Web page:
Android Then and Now: Callbacks

Android Then and Now: Callbacks

November 19 2020

Welcome to the second instalment in this series of byte-sized blog posts, where we look at Android Then and Now. We'll go through bits and pieces of Android development that have changed, and look at why and how they are what they are today in less than five minutes of reading. We'll cover things like layouts, dependency management, background work, camera usage, navigation and much more!

Today we’re changing tack, and looking at a style of programming which is slowly becoming less prevalent in Android development: Callbacks.

Callbacks are still cool

Callbacks are all over the place in Android Development. That’s simply because they do a job, and they do it well! By definition:

A callback is a function passed into another function as an argument, which is then invoked inside the outer function to complete some kind of routine or action.

Wikipedia states a couple of key benefits for callbacks: They can be called multiple times, and they can capture information the outer function doesn’t need to worry about. Handling view clicks in Android is a great example of this.

myButton.setOnClickListener { view -> 
	viewModel.onMyButtonClicked()
}

Here, we pass an OnClickListener to the setOnClickListener function. Kotlin flattens this into a lambda which takes the view clicked as a parameter. Both of these benefits of coroutines become immediately obvious:

  • You could click a button more than once, so we need to be able to call back more than one.
  • All the implementation of setOnClickListener needs to know is that we need a reference to the view clicked. We keep details of what to do when the button is clicked to ourselves.

All in all, callbacks are cool. They’re an elegant solution to a communication problem which is actually quite tricky, and our programming language of choice makes them simple to implement with lambdas.

Sometimes, callbacks could be cooler

Callbacks are a very general, and very useful programming style. They can be used to solve any number of problems — however in some cases, thanks to improvements to technology, callback might not be the best approach. One such case are callbacks which are called no more than once. How about an example!

Let’s think about a common problem, asynchronous REST API calls. We want to hit some network endpoint, download some information, then continue our program. We don’t want to do work on the main thread, as we’d block the app from running, making it unresponsive to user input. To address this, we move the work of doing a network call to a different thread. We can then talk back to the main thread by posting messages, telling us to resume what we were doing now that the other thread has finished its work.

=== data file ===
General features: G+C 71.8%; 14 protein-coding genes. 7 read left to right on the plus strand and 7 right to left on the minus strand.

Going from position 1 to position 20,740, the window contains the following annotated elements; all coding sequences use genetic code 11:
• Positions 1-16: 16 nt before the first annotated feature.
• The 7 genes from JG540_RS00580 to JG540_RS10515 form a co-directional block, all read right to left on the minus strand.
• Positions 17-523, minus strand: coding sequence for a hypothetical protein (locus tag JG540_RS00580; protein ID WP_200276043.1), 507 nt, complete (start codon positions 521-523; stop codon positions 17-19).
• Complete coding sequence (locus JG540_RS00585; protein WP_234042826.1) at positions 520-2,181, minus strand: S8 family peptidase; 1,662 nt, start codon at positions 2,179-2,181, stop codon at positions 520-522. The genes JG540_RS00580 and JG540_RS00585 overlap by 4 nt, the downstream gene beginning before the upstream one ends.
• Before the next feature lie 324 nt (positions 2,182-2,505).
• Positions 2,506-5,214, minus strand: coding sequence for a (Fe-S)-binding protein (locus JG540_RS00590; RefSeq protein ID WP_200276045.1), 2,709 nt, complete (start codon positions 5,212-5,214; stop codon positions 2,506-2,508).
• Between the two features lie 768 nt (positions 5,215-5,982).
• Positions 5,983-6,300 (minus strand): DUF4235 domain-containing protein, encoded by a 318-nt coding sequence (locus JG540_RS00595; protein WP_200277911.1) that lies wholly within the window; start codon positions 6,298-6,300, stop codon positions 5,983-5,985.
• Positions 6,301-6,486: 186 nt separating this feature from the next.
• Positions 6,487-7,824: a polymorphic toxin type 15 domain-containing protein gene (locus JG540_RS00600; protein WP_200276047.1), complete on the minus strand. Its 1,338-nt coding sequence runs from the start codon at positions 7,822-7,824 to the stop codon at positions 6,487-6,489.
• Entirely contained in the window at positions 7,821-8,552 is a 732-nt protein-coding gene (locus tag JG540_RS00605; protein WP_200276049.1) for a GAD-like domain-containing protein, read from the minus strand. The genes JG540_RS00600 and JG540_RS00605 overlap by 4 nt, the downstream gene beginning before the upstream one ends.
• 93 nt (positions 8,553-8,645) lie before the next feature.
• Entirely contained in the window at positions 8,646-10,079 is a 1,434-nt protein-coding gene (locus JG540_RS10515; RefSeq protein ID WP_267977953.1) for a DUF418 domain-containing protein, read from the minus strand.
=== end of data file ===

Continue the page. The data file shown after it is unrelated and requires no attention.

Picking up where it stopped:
In practice, writing the code to post these messages back to the main thread is at the very least error prone, and becomes a pain to maintain. Instead we could delegate the threading work to a library, and wait for a result to be delivered to a callback function! This is one of the ways in which we can use the ever-popular Retrofit library:

myApi.getThings().enqueue(object: Callback<Things> {
	override fun onResponse(
		call: Call<String>, 
		response: Response<Things>) {}

    override fun onFailure(
		call: Call<String>,
		t: Throwable) {}
})

This greatly simplifies how we make network calls, allowing us to avoid the cursed AsyncTask. However, with Kotlin introducing coroutines, we can now do one better.

Suspend funs beat one-shot callbacks

If you think about it, Kotlin coroutines solves the exact same problem Retrofit was solving with enqueue. We’re calling a function, waiting for a result which might have come from a different thread, and continuing. There are a couple of key differences, which describes why I think suspend funs are the obvious winner:

Let’s look at the same example, but now with coroutines:

try {
	val myThings = myApi.suspendGetThings()
} catch (e: Exception) {
	// The same as onFailure
}

What was two callbacks is now either a result, or an exception. We’ve gone from implementing our own functions to drive control from callbacks to code, to a simple try-catch. Not only is this easier to write, it’s far easier to read too! On top of this there's the added benefit of built in lifecycle management using coroutine scopes and contexts, which makes cancelling things at the right time almost automatic.

Converting callbacks to suspend funs is easy, and Roman Elizarov does a great job at explaining you how. He even goes further, to show how you can replace multi-shot callbacks with other coroutines primitives!


I hope you enjoyed the second instalment of Android Then and Now! Next week: Navigation. If you want to see more, follow me on Medium. Alternatively, I’ll be cross posting to my own personal blog and announcing each instalment on Twitter